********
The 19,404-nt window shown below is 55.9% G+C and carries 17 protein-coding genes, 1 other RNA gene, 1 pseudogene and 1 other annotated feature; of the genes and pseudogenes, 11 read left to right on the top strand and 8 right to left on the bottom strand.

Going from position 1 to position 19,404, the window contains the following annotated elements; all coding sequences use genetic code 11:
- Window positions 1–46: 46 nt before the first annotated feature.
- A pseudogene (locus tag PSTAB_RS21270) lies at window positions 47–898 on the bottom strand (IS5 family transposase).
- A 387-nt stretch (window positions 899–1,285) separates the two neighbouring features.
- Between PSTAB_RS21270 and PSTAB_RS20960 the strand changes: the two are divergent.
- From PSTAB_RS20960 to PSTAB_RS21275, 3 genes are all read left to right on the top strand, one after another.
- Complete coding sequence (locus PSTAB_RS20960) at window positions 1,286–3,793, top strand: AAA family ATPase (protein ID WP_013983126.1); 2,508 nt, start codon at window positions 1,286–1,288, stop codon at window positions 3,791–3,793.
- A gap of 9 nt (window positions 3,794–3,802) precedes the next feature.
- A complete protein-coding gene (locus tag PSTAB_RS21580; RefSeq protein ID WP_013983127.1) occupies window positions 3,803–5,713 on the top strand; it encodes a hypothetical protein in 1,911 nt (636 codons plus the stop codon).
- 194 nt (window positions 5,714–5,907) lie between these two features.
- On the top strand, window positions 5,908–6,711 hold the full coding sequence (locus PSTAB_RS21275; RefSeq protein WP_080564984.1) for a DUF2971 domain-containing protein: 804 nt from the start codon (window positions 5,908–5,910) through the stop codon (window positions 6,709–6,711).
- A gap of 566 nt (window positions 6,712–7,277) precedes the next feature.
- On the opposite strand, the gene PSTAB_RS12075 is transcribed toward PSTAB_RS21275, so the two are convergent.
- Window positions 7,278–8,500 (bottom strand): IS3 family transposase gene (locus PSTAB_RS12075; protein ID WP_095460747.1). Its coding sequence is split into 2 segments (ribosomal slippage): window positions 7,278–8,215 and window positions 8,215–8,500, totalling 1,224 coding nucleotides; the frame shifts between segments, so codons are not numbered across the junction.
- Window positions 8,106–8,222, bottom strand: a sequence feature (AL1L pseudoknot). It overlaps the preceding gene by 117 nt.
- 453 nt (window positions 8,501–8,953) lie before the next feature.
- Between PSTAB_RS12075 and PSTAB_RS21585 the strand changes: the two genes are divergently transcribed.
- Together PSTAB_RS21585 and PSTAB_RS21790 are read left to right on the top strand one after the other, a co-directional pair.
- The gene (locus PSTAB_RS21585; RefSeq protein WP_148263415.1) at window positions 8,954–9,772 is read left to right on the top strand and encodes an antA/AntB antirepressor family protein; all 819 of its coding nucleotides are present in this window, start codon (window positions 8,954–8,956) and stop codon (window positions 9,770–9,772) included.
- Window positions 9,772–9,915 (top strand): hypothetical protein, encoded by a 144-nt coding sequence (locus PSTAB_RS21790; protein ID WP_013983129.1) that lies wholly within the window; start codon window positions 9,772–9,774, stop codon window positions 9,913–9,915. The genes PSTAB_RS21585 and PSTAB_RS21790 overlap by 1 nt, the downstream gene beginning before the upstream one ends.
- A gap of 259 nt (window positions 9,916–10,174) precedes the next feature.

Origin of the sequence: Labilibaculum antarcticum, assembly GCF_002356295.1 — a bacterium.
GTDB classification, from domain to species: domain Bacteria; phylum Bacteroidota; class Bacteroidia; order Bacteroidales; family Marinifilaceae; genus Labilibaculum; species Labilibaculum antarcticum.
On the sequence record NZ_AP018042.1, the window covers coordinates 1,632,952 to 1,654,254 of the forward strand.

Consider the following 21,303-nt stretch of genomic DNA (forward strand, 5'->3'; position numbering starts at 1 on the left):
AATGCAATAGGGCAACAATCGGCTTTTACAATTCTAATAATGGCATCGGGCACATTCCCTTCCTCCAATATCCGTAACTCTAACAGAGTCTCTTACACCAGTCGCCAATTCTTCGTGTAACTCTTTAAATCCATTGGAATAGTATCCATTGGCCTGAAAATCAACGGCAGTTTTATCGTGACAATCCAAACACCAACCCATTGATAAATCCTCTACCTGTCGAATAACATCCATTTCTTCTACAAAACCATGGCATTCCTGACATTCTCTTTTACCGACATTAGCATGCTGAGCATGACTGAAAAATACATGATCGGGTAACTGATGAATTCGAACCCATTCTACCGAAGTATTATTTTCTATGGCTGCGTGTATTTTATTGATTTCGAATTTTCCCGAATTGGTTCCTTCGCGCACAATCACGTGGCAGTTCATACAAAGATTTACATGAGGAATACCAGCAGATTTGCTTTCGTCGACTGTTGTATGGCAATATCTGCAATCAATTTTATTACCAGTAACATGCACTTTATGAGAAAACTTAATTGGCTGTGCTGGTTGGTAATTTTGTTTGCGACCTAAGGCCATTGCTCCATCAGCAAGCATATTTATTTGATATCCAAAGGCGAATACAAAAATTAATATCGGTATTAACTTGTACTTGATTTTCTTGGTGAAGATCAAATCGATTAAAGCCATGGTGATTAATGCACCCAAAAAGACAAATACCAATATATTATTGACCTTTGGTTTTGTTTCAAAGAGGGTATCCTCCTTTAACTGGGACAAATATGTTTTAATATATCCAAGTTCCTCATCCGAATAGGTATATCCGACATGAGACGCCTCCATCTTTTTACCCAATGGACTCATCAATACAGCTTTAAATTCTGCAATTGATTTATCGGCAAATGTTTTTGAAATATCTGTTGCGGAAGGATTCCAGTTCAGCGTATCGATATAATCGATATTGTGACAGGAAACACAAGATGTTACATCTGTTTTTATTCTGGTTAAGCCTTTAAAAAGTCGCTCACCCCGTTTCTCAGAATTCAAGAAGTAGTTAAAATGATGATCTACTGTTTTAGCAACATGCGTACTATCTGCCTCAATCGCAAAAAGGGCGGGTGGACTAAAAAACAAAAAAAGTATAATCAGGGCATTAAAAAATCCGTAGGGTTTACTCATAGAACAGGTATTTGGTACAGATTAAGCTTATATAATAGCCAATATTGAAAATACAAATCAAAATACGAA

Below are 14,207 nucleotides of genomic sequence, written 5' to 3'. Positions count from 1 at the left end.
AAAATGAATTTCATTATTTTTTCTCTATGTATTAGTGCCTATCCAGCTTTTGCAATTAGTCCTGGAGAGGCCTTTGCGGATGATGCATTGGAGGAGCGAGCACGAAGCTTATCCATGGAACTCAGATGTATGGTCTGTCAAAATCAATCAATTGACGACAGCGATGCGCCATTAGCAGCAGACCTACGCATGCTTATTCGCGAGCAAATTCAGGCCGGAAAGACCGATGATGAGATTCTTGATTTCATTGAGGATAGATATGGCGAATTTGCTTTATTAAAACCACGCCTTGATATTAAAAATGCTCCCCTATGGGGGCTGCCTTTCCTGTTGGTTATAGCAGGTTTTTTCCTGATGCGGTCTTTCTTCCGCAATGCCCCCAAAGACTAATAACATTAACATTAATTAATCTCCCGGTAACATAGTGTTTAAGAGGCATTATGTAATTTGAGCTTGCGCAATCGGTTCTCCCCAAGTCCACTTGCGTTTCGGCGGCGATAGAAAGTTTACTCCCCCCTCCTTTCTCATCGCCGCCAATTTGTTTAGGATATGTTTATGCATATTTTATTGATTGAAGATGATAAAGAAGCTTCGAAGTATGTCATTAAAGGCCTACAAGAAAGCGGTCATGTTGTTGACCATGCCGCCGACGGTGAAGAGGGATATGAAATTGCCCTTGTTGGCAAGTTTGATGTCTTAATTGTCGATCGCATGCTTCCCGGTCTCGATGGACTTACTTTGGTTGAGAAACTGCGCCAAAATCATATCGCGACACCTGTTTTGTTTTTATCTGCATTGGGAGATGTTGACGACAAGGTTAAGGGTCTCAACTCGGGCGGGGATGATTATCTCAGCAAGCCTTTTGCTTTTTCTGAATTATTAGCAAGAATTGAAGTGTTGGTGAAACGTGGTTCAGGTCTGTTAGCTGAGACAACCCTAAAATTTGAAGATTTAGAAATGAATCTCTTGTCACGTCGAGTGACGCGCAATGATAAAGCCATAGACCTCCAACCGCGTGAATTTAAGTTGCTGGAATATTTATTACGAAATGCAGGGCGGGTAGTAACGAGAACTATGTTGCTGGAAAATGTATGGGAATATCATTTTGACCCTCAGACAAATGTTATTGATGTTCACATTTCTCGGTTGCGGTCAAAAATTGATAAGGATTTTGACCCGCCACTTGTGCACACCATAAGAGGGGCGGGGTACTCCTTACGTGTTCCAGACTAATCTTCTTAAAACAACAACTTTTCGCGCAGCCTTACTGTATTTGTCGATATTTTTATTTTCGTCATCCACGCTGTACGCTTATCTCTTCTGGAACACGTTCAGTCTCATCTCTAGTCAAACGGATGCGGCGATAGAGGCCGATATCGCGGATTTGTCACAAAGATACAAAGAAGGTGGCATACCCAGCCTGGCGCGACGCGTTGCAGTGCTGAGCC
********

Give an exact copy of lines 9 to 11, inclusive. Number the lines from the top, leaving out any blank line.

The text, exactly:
- A gap of 9 nt (window positions 3,794–3,802) precedes the next feature.
- A complete protein-coding gene (locus tag PSTAB_RS21580; RefSeq protein ID WP_013983127.1) occupies window positions 3,803–5,713 on the top strand; it encodes a hypothetical protein in 1,911 nt (636 codons plus the stop codon).
- 194 nt (window positions 5,714–5,907) lie between these two features.